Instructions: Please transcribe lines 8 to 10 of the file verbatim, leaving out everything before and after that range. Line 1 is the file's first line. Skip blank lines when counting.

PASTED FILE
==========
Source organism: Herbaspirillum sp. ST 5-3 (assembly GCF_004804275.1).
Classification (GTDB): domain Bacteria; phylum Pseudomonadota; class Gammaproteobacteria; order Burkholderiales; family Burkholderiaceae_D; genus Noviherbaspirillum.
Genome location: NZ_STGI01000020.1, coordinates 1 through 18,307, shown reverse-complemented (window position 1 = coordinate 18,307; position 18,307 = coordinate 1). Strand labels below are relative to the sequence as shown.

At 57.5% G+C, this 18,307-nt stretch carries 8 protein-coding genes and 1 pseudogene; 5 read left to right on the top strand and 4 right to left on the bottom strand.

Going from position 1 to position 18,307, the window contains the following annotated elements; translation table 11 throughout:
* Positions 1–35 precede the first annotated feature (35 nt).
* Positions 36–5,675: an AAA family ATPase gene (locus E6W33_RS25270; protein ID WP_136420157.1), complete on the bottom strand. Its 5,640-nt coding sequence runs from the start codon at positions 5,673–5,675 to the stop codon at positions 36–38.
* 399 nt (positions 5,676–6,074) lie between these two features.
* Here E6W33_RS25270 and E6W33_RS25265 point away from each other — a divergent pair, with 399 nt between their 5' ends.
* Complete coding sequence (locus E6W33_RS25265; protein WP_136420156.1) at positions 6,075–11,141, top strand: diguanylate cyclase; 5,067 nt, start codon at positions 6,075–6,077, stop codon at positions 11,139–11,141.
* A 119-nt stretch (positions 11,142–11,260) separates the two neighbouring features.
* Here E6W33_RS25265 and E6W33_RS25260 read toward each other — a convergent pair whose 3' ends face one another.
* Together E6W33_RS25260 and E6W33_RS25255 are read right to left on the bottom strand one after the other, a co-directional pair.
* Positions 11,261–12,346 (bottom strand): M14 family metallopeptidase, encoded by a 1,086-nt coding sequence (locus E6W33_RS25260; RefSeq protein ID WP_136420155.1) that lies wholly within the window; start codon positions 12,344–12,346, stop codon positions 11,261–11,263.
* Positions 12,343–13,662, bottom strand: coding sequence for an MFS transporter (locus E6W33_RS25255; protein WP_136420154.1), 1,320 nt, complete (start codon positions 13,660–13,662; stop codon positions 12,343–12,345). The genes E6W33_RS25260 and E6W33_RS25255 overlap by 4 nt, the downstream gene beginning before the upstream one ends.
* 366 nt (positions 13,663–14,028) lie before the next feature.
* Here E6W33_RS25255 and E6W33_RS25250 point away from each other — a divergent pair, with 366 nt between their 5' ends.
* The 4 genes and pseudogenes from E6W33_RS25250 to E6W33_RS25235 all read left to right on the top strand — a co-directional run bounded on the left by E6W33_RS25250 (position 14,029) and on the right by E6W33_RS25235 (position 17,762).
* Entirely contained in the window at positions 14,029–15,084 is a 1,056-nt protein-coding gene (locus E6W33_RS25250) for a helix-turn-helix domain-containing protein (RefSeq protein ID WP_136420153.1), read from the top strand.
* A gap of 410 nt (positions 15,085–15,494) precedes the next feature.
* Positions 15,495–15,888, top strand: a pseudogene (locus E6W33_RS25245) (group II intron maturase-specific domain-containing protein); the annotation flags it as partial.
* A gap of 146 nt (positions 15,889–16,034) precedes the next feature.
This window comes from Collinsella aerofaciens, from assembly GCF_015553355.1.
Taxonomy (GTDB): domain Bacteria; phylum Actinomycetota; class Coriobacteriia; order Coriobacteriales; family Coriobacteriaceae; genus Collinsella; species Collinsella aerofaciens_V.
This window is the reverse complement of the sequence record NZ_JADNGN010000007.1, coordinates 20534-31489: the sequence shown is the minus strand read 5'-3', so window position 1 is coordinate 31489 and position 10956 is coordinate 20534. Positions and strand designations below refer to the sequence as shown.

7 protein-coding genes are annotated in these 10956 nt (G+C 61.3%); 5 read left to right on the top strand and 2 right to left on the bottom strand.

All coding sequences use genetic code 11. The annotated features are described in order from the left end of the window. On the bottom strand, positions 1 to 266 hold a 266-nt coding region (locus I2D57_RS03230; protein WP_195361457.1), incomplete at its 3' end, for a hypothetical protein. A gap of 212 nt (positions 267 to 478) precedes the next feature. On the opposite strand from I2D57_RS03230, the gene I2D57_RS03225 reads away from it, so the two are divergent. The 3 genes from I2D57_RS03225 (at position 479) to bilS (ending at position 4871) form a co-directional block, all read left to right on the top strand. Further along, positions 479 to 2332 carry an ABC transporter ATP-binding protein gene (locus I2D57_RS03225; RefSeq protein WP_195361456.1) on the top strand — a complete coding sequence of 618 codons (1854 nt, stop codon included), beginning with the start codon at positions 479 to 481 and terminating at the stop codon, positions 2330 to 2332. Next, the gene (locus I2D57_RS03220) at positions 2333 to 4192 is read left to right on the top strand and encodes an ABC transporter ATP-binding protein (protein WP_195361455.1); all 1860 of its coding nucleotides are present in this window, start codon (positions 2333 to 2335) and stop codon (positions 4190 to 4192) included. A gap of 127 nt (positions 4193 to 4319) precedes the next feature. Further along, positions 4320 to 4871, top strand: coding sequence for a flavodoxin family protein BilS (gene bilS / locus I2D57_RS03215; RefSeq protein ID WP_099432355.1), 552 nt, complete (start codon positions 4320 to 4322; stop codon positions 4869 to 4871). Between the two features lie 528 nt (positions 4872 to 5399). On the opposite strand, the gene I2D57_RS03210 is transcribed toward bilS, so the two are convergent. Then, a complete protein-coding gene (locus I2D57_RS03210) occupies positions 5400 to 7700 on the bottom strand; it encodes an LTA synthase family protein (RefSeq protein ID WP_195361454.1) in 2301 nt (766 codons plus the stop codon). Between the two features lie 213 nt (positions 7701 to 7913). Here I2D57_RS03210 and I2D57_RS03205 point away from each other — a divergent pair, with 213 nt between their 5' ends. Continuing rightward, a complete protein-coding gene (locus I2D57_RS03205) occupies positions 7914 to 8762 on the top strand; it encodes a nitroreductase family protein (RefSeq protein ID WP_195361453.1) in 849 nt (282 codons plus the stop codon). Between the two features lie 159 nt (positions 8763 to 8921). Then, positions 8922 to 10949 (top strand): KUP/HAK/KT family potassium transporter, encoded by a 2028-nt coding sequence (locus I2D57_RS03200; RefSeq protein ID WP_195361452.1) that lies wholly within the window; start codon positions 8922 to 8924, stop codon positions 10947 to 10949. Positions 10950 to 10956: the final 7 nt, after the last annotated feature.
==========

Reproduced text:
* 399 nt (positions 5,676–6,074) lie between these two features.
* Here E6W33_RS25270 and E6W33_RS25265 point away from each other — a divergent pair, with 399 nt between their 5' ends.
* Complete coding sequence (locus E6W33_RS25265; protein WP_136420156.1) at positions 6,075–11,141, top strand: diguanylate cyclase; 5,067 nt, start codon at positions 6,075–6,077, stop codon at positions 11,139–11,141.